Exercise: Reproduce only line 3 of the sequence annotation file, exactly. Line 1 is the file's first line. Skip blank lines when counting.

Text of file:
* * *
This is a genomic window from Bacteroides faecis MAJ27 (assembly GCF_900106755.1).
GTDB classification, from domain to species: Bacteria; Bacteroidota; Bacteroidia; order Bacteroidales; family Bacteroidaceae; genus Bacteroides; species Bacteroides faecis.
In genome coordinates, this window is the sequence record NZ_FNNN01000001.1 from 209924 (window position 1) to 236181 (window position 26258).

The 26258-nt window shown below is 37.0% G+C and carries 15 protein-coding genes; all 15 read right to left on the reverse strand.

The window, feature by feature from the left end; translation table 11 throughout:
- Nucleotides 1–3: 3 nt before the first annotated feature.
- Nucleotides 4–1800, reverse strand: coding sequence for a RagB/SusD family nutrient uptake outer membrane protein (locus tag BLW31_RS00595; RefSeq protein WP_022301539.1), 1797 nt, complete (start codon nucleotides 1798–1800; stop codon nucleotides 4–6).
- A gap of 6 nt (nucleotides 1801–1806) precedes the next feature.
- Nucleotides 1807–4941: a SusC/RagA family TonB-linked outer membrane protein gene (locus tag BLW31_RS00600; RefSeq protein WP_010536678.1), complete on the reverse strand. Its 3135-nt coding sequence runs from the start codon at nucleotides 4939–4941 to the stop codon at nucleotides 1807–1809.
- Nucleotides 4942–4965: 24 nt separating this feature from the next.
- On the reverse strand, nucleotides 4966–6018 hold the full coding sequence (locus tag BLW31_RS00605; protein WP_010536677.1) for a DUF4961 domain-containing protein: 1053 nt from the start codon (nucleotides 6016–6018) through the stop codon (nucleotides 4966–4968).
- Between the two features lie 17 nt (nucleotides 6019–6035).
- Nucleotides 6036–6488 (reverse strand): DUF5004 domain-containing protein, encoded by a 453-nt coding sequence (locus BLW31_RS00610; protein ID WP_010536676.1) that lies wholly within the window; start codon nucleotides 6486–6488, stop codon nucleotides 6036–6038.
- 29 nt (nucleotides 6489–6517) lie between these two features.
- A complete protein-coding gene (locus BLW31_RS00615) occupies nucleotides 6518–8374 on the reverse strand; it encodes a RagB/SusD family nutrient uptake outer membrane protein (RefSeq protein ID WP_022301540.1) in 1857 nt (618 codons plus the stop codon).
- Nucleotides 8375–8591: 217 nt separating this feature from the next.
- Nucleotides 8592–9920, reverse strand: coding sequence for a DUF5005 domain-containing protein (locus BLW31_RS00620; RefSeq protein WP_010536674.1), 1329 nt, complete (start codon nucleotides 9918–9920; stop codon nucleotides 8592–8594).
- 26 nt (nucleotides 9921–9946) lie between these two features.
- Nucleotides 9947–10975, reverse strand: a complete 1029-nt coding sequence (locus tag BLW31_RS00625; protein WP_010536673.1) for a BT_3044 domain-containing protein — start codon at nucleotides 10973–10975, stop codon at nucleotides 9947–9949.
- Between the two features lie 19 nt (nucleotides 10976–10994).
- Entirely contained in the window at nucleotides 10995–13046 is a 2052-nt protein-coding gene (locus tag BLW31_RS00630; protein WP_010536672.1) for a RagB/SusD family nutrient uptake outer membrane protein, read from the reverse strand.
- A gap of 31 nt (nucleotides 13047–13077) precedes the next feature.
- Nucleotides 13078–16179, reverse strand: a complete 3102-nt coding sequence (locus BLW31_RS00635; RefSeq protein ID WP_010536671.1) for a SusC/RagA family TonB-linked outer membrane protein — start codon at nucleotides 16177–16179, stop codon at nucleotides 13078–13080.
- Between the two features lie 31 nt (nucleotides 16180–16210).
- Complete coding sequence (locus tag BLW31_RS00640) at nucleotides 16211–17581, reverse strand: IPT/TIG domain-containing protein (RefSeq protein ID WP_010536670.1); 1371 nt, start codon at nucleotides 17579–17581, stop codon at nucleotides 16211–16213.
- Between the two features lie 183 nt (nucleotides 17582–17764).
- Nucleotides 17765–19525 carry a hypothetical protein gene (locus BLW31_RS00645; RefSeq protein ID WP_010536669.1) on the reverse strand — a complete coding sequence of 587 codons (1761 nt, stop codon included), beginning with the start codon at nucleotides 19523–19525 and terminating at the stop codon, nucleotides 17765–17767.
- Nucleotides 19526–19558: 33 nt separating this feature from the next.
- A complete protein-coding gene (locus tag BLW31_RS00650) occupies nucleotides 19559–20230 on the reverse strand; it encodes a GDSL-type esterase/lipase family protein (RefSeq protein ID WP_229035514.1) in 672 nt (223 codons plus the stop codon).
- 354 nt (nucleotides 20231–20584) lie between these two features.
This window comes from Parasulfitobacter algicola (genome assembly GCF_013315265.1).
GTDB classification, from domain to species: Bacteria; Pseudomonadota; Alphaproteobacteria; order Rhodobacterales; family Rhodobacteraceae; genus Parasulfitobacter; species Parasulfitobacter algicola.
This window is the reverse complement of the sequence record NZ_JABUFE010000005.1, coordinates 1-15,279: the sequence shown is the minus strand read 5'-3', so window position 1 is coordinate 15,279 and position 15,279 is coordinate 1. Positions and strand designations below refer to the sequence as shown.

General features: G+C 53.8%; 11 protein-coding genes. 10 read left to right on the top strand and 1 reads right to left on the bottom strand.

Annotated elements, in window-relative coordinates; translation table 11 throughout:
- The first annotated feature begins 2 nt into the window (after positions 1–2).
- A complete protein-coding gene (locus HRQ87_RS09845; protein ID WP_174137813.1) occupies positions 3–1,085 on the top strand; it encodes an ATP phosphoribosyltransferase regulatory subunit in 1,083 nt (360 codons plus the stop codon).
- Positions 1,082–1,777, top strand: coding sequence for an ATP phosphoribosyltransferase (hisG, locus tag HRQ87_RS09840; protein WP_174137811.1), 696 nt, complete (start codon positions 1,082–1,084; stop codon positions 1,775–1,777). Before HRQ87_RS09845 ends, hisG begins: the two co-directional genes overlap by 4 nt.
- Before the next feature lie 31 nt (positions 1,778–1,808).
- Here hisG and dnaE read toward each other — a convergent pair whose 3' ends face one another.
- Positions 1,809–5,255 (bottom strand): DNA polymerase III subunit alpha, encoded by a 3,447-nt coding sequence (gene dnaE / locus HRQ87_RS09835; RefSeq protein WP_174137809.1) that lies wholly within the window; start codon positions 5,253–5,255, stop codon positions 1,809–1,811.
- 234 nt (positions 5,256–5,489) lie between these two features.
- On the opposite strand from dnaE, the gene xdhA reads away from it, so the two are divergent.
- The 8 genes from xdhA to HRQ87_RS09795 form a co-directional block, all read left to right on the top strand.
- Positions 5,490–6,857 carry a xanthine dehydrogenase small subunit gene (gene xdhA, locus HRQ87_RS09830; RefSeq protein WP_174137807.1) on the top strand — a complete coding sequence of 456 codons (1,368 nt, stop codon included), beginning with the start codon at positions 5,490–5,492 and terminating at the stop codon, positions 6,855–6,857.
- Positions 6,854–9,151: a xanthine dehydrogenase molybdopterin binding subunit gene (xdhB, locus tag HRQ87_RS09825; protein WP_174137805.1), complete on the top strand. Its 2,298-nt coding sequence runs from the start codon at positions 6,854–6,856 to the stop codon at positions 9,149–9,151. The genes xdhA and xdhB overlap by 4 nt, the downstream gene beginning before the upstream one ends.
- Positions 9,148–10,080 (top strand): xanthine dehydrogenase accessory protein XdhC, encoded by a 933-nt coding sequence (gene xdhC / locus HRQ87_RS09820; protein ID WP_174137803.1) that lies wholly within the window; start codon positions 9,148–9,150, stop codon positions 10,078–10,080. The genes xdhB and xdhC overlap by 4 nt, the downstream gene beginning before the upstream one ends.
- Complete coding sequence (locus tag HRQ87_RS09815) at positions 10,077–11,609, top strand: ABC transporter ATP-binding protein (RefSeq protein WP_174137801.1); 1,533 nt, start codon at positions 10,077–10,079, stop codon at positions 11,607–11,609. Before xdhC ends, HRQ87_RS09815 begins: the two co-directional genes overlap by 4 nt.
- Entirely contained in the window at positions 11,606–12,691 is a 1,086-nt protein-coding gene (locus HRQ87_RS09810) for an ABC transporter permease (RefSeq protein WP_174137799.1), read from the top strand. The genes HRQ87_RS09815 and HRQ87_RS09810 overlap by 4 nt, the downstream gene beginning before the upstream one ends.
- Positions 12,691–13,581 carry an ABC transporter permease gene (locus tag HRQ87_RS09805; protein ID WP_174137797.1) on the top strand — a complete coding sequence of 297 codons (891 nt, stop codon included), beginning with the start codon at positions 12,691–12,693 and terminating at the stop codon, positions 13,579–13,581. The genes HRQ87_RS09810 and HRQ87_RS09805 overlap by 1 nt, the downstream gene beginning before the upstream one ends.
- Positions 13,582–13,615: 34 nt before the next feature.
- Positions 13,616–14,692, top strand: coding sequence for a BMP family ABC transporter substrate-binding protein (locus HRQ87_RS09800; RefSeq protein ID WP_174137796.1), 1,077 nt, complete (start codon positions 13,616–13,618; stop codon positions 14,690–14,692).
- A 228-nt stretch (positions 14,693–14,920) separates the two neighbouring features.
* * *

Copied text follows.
In genome coordinates, this window is the sequence record NZ_FNNN01000001.1 from 209924 (window position 1) to 236181 (window position 26258).